For the seventh consecutive year, YNaija brings you its annual ranking of the most powerful young persons under the age of 40 who are getting things done in the media space. From investigative journalists telling the difficult stories, to entrepreneurs building potential media empires, these are the 10 that matter the most.
Mercy Abang is a journalist, publisher, environmental consultant and social media maven. She has worked as media assistant to former Cross River governor, reported from the United Nations as the 2017 United Nations (Dag Hammarksjold) Journalism Fellow and played fixer roles for teams from the BBC and Al Jazeera. Abang runs the news site, NewsWireNGR, an online newspaper set up in 2013 to document the stories of underserved populations across media outlets around the world.
A former broadcast journalist and advertising executive, Bada Akintunde-Johnson is the Country Manager for Viacom International Media Networks Africa, a behemoth that houses lifestyle brands such as MTV Base, BET, Nickelodeon and Comedy Central in the Nigerian Market. As the focus person for Viacom Africa’s Nigeria business, Akintunde-Johnson positions the brand’s visibility and helps create wider opportunities for local talent.
Love it or hate it, you go to Instablog9ja for your gossip and news and everything else in between. No other online platform pulls as much weight as Instablog. Period. The numbers don’t lie. Over 1.8 million followers on Instagram avidly consuming over 47,000 posts with each one getting engagement that even legacy media platforms dream about. For a snapshot of the cultural cachet that Instagram wields, look no further than the circus surrounding the handle’s real ownership. Instablog9ja doesn’t just report gossip, it is the gossip.
Sonia Irabor was with Genevieve Magazine right from inception, as a precocious teen correspondent and columnist. In 2017, she took up the editor role, one which her publisher mum, Betty Irabor had quietly been preparing her for even while she was studying abroad. Genevieve Magazine has remained a market leader in the field of lifestyle glossies, seeing off countless competitors in its fifteen years of existence. Sonia Irabor hasn’t rocked the boat and has made attempts to increase the magazine’s online presence while attracting a younger generation of subscribers.
Matuluko is co-founder at Techpremier Media Ltd, publisher of Techpoint.ng, the leading tech website in the country. As executive editor of Techpoint, Matuluko leads a dynamic media outfit that covers the happenings in the tech and business spaces aggressively with comprehensive, award-grabbing reportage. The annual Techpoint Build is a buzzy conference and exhibition event that connects startup and SME communities with opportunities while Techpoint Inspired convenes essentially everyone in the tech value chain to explore emerging trends.
Since Chidera Muoka took over editing duties at Guardian Life, the trendy weekly pull-out has reclaimed its status as the magazine of record for generation Z. The Guardian newspapers has been working to shed some of the stuffiness that has characterised its presentation over the years. The decision to hire younger, edgier talent to realise this goal proved to be a smart one as Muoka – under the umbrella of the Ventra Media Group – has repositioned Guardian Life through buzzy cover stories, trendy profiles and attention-grabbing photo shoots.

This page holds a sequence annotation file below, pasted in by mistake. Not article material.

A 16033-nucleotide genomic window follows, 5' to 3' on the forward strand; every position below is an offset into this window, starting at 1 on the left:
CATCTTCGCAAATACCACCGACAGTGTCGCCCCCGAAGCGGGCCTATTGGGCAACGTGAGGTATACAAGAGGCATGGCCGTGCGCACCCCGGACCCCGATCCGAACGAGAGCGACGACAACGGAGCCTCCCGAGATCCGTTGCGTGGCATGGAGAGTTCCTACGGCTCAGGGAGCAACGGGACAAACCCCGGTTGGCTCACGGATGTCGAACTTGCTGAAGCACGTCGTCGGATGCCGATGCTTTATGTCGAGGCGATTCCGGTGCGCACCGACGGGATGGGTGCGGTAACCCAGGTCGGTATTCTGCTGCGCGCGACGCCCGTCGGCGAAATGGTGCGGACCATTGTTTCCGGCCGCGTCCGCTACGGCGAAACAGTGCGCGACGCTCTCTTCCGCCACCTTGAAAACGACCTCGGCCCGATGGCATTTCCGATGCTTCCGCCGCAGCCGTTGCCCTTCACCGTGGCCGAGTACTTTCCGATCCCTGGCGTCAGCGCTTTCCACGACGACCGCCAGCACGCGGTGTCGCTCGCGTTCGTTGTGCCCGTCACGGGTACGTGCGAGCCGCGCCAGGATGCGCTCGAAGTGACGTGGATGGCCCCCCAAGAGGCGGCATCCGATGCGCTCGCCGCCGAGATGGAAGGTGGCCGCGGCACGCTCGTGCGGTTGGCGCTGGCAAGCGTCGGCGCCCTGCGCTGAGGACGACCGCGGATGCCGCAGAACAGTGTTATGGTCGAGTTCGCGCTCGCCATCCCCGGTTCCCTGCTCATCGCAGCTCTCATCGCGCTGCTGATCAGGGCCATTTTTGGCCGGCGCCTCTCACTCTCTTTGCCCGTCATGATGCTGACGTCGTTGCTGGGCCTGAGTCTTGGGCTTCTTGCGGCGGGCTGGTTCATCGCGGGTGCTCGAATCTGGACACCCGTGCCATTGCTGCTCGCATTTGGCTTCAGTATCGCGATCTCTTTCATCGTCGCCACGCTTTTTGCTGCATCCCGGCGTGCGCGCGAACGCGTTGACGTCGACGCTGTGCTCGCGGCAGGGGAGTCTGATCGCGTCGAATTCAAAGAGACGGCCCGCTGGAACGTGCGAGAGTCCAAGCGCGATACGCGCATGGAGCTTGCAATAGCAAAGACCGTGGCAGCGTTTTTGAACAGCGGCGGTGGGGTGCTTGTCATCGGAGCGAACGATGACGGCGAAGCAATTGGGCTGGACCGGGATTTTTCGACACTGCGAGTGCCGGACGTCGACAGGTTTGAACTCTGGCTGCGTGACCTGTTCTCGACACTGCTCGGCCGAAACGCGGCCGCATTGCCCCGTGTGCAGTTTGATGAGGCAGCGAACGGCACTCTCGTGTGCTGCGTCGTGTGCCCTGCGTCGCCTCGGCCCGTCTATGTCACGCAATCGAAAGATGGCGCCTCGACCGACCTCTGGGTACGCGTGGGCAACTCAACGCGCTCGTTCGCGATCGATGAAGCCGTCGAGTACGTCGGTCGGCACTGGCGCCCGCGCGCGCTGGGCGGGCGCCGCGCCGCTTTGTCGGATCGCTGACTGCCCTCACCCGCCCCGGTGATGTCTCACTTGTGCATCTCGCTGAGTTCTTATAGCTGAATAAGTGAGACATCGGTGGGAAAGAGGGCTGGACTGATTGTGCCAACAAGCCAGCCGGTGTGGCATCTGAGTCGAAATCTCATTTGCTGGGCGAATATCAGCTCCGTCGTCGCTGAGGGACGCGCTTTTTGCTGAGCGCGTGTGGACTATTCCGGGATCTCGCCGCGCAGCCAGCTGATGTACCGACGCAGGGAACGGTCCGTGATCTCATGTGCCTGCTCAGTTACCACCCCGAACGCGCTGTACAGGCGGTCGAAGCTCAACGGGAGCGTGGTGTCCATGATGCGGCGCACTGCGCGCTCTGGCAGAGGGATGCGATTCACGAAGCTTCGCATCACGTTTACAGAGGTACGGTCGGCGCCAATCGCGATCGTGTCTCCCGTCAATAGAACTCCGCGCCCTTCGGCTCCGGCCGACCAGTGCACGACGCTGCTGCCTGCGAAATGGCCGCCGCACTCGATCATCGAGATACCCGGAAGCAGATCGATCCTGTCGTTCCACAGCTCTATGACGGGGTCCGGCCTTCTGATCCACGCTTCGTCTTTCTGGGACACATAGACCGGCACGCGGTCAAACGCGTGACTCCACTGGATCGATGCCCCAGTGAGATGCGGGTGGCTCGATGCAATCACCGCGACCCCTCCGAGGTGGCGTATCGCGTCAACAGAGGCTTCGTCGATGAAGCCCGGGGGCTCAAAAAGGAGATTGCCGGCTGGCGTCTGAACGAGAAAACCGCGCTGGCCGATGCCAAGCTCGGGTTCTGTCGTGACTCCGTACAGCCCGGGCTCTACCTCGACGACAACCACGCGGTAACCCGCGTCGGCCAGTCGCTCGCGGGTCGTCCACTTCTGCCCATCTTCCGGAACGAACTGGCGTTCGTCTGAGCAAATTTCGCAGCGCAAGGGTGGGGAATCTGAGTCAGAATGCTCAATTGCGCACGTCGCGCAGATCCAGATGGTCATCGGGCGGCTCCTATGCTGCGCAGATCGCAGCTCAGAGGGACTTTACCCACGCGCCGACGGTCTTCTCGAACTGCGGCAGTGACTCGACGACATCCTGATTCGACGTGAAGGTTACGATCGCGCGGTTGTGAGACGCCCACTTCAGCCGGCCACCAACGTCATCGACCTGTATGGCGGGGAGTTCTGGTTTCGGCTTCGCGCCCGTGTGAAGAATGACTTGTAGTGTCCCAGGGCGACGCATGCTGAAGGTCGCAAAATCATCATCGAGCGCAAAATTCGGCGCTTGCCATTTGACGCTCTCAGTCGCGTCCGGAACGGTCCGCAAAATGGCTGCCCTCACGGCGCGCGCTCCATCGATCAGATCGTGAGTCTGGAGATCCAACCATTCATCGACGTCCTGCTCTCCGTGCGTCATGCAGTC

For the generation of Nigerians who voraciously consume content via mobile, Damilola Odufuwa is something akin to a national treasure. She has led the newsrooms at Zikoko.com and Konbini where she oversaw a selection of bright young writers, video editors and producers to create unique, visual-focused content for young African millennials. Odufuwa moved to CNN in July, where she works as a producer running CNN Africa’s social division.
Ogunseye became the first-ever female editor in the Punch newspaper’s history when she was promoted to editor of the Sunday Punch. A multi-winner of the CNN/Multichoice African journalist prize, Ogunseye joined the BBC World Service in January in the role of head of language services for West Africa and manages the Hausa, Igbo, Pidgin & Yoruba channels. Ogunseye is a Mandela Washington Fellow and was the first Nigerian to win the prestigious Knight International Journalism award for her investigative reporting.
A reporter with The Nation Newspaper, Hannah Ojo’s dedication to digging up and reporting compelling stories is matched only by the quality of her output. Ojo’s work, straddling the areas of development, technology and social justice has earned her countless journalism prizes and fellowships. She has won prizes at the Nigeria Media Merits Awards and Zimeo Awards. Ojo has also been a recipient of media fellowships organised by BudgIT, News Corp, Thomson Reuters Foundation and the International Center for Journalists. Ojo reported from the 2018 UN General Assembly as a Reham Al-Farra Memorial Journalism Fellow.
While at TheCable newspaper, Soyombo proved his mettle as an eagle-eyed editor and excellent investigative journalist. And he’s got the international awards and renown to show for some of his efforts. When he joined the International Centre for Investigative reporting (ICIR), an independent, non-profit news agency that had funded his impactful Forgotten Soldiers series, it made perfect sense. This year, Soyombo joined Sahara Reporters and has published investigations on the health system and police corruption at state borders.